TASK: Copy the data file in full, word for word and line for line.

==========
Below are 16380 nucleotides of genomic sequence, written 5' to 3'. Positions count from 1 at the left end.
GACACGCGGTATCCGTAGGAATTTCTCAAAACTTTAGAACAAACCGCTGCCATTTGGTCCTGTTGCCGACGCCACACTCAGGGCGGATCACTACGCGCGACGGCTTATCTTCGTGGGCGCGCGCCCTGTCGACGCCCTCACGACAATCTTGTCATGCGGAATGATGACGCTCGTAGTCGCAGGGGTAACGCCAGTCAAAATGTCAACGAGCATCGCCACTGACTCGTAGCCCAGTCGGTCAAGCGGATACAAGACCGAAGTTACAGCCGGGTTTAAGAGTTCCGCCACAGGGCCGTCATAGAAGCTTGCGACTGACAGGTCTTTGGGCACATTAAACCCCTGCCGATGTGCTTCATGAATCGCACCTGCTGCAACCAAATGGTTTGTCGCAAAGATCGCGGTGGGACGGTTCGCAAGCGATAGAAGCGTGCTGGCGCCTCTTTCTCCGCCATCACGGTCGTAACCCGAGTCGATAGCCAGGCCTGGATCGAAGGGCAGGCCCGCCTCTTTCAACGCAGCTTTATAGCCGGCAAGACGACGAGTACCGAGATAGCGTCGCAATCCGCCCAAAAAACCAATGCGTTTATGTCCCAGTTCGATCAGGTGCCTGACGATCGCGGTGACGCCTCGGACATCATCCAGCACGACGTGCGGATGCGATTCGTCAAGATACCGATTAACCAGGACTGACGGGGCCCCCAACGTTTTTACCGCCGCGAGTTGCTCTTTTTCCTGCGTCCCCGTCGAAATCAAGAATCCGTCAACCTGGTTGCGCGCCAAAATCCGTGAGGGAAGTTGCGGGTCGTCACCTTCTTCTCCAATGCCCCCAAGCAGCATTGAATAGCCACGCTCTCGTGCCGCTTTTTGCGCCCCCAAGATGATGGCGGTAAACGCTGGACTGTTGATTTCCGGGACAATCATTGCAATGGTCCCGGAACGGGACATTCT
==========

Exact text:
Below are 16380 nucleotides of genomic sequence, written 5' to 3'. Positions count from 1 at the left end.
GACACGCGGTATCCGTAGGAATTTCTCAAAACTTTAGAACAAACCGCTGCCATTTGGTCCTGTTGCCGACGCCACACTCAGGGCGGATCACTACGCGCGACGGCTTATCTTCGTGGGCGCGCGCCCTGTCGACGCCCTCACGACAATCTTGTCATGCGGAATGATGACGCTCGTAGTCGCAGGGGTAACGCCAGTCAAAATGTCAACGAGCATCGCCACTGACTCGTAGCCCAGTCGGTCAAGCGGATACAAGACCGAAGTTACAGCCGGGTTTAAGAGTTCCGCCACAGGGCCGTCATAGAAGCTTGCGACTGACAGGTCTTTGGGCACATTAAACCCCTGCCGATGTGCTTCATGAATCGCACCTGCTGCAACCAAATGGTTTGTCGCAAAGATCGCGGTGGGACGGTTCGCAAGCGATAGAAGCGTGCTGGCGCCTCTTTCTCCGCCATCACGGTCGTAACCCGAGTCGATAGCCAGGCCTGGATCGAAGGGCAGGCCCGCCTCTTTCAACGCAGCTTTATAGCCGGCAAGACGACGAGTACCGAGATAGCGTCGCAATCCGCCCAAAAAACCAATGCGTTTATGTCCCAGTTCGATCAGGTGCCTGACGATCGCGGTGACGCCTCGGACATCATCCAGCACGACGTGCGGATGCGATTCGTCAAGATACCGATTAACCAGGACTGACGGGGCCCCCAACGTTTTTACCGCCGCGAGTTGCTCTTTTTCCTGCGTCCCCGTCGAAATCAAGAATCCGTCAACCTGGTTGCGCGCCAAAATCCGTGAGGGAAGTTGCGGGTCGTCACCTTCTTCTCCAATGCCCCCAAGCAGCATTGAATAGCCACGCTCTCGTGCCGCTTTTTGCGCCCCCAAGATGATGGCGGTAAACGCTGGACTGTTGATTTCCGGGACAATCATTGCAATGGTCCCGGAACGGGACATTCT